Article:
Originally Posted by Mauresmo
A lot has been said about the "emotional blindness" of INTJs and as a strong INTJ, I have yet to find such a fault in myself and from observing many, admittedly historical INTJs, I think that INTJs do possess a great degree of emotional intelligence. You can look at "emotional intelligence" in two ways: either as the ability to think calmly and in a focused manner under pressure, which is purely self-related, or, as the ability to perceive and assess the emotional state of another and influence it, which is a social definition.
As to the first, I think it is axiomatic that INTJs think lucidly under pressure. So the second is the decisve definition. I think of Hannibal, the great Carthinginian general, who wielded a multi-national army and held it together, obedient to his will and fervently devoted to him, a thing which arises not by accident but by policy. How many times, looking at someone, can you, in second, say, "Such-and-such-a-one is such-and-such-a-person" or that they are feeling such-and-such an emotion and that by doing such-and-such a thing, you can influence their emotions in, yes, "such-and-such" a direction. A look, a movement, a word.... All these things give a person away. Is it possible to study emotions using reason? I think so. I am a good judge of people and this has come about through the use of applied reason. Whether what I know comes about with reason used a priori or a posteriori, is unimportant for now.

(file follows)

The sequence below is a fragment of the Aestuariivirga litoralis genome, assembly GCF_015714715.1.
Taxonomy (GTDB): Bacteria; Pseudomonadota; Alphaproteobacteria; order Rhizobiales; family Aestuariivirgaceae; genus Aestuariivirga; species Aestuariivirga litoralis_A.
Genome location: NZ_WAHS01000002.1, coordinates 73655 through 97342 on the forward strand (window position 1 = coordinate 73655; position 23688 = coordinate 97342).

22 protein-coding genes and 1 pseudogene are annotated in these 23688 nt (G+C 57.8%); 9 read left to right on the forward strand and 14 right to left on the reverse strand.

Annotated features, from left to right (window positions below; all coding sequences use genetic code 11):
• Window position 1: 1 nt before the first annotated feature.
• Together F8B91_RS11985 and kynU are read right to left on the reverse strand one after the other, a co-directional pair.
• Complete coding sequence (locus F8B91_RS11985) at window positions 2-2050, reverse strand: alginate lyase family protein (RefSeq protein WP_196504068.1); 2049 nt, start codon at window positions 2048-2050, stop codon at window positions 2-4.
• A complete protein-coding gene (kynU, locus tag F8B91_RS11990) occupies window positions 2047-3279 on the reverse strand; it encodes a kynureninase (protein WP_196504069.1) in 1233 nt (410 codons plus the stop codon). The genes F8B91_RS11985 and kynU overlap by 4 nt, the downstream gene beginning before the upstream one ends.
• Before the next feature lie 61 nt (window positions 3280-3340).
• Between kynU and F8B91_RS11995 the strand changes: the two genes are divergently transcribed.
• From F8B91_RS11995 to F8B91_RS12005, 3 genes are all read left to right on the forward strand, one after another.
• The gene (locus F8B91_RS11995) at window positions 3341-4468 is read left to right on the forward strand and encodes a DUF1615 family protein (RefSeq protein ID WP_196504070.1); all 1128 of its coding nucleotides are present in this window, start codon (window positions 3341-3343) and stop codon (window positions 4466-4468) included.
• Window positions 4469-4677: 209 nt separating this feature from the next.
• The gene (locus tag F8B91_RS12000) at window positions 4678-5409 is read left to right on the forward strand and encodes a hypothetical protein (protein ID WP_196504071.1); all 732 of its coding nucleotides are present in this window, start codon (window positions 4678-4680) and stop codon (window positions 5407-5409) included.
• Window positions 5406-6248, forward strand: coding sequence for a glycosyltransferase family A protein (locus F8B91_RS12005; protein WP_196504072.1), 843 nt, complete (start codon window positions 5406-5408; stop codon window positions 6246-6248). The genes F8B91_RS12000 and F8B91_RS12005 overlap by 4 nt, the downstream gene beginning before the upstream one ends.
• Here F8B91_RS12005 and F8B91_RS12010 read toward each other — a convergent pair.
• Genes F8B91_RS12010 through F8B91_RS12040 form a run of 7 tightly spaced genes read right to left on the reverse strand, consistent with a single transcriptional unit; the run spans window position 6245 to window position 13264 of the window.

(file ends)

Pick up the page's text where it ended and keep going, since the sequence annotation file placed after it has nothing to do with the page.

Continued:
What INTJs suffer from, is not "emotional blindness", but "emotional inexpressiveness", but this is something which they can get past, to a large extent, but I think it mainly comes about when there is a logical reason to do so: rallying the troops à la Hannibal or Napoleon, gaining some advantage from someone which requires an expression of feeling, though this is limited by the INTJs sense of....honesty....
One does not become a great leader without emotiona intelligence and INTJs do make excellent leaders.
Why do INTJs distrust people, or, wear gloves, as it were, in their presence? Is it because of a sense that there is something inherently threatening in them? A gathering storm? Is it a "matter of hygeine"?